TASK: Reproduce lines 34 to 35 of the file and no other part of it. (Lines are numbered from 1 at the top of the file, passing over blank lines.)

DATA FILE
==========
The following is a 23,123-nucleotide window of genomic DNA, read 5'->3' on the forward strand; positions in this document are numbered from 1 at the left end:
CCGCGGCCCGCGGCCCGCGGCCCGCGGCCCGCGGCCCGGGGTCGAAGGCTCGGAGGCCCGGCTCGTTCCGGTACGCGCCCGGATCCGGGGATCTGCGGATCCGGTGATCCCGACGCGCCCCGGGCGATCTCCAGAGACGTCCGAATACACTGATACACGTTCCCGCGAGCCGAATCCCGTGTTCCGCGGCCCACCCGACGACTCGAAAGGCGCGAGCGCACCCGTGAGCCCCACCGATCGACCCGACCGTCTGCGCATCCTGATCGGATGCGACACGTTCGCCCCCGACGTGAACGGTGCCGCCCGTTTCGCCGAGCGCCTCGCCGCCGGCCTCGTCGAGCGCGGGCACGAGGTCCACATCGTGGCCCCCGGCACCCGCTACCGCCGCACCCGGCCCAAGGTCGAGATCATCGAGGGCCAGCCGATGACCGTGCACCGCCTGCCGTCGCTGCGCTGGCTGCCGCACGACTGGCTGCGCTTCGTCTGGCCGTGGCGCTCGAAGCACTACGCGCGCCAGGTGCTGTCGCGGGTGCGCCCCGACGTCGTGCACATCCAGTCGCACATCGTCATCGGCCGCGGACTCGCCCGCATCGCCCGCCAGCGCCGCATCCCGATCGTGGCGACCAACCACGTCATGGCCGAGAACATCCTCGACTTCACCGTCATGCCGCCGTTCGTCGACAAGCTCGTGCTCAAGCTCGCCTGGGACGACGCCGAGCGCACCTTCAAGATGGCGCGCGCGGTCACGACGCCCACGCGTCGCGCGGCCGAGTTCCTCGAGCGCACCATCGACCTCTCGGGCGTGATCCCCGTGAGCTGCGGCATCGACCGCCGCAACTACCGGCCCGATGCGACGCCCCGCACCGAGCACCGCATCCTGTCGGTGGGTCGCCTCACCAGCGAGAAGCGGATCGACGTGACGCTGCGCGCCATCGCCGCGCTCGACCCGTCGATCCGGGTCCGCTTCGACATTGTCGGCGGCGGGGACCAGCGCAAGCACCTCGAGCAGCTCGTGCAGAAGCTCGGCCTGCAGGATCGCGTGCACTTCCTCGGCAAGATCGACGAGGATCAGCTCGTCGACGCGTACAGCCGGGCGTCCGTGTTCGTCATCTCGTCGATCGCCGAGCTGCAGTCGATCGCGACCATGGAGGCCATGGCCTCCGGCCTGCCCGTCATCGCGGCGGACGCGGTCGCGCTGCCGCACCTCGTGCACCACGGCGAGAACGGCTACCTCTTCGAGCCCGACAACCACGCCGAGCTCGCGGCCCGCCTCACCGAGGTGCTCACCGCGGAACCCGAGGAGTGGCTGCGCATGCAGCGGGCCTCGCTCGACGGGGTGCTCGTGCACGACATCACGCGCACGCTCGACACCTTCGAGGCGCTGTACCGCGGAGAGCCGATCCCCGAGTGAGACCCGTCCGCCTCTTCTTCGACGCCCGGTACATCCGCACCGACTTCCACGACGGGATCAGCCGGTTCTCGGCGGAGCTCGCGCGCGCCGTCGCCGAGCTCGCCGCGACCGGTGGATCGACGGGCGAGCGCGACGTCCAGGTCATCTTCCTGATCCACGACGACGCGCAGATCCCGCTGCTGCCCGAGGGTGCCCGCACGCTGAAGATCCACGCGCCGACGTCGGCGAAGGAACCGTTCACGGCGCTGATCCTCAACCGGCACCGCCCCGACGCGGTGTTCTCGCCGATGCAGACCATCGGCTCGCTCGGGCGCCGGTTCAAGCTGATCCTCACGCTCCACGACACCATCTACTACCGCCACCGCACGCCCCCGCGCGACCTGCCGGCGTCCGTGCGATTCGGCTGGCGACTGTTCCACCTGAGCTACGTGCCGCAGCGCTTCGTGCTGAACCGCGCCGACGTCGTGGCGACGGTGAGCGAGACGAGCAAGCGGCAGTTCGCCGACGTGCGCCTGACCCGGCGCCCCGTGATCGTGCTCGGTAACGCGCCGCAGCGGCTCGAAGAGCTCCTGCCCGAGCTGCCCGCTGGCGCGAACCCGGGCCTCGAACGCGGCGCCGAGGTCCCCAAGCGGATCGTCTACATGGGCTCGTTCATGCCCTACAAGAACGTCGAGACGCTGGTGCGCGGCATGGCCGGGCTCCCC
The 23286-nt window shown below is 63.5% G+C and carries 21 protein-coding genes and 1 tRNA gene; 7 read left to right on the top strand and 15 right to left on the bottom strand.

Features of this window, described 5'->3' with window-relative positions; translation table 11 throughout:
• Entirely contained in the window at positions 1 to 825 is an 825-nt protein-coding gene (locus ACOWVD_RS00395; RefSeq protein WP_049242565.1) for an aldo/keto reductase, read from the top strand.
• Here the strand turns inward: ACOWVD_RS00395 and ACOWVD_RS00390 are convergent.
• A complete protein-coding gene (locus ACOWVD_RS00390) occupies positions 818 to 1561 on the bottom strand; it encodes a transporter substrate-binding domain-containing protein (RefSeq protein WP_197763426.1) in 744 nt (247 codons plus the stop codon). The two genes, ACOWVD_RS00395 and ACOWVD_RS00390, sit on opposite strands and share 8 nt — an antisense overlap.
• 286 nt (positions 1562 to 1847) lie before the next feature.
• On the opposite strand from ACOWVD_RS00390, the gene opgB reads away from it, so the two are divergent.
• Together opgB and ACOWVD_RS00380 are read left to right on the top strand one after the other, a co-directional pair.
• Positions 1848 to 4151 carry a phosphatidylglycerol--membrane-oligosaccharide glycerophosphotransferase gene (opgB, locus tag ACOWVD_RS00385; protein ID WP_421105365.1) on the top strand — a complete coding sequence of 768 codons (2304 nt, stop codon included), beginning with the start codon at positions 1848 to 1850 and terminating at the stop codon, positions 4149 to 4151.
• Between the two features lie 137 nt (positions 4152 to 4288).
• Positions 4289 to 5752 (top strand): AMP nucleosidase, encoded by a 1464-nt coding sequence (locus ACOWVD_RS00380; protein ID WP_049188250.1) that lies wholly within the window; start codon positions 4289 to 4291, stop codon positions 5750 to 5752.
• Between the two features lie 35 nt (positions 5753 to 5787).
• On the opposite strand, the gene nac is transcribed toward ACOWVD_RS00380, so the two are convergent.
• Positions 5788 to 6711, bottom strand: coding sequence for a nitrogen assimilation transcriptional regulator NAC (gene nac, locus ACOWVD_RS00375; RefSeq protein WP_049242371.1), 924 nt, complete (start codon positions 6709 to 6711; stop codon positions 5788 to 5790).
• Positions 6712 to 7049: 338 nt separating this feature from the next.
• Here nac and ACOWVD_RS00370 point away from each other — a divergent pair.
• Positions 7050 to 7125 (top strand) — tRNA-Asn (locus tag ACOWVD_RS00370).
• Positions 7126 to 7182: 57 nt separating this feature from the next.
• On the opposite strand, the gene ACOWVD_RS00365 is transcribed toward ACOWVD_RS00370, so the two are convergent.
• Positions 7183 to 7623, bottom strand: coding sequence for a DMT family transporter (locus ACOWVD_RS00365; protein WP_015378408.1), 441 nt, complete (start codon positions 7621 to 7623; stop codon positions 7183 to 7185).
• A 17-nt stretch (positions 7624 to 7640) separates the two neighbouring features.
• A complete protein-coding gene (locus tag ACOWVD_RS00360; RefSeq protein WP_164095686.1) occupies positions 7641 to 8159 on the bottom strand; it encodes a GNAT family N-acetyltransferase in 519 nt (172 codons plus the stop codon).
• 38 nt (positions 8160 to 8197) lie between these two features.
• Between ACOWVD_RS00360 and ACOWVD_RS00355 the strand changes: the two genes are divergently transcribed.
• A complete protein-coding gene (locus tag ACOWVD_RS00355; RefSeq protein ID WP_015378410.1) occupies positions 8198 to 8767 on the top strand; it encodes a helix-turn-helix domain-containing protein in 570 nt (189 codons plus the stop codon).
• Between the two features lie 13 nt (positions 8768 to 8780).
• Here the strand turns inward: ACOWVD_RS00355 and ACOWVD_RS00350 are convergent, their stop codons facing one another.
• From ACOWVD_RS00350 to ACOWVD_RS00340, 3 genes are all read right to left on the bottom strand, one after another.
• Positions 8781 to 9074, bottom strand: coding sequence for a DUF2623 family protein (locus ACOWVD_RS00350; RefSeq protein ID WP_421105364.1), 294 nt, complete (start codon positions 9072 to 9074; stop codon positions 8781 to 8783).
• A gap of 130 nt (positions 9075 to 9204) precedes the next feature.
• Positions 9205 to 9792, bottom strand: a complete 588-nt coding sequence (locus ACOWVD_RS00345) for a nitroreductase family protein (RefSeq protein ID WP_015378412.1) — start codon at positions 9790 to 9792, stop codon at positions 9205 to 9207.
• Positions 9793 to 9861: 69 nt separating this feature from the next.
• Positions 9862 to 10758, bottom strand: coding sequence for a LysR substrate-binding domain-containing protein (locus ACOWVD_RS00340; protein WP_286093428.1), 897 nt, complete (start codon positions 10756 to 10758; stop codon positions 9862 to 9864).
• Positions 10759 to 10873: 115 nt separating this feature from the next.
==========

• Positions 9793 to 9861: 69 nt separating this feature from the next.
• Positions 9862 to 10758, bottom strand: coding sequence for a LysR substrate-binding domain-containing protein (locus ACOWVD_RS00340; protein WP_286093428.1), 897 nt, complete (start codon positions 10756 to 10758; stop codon positions 9862 to 9864).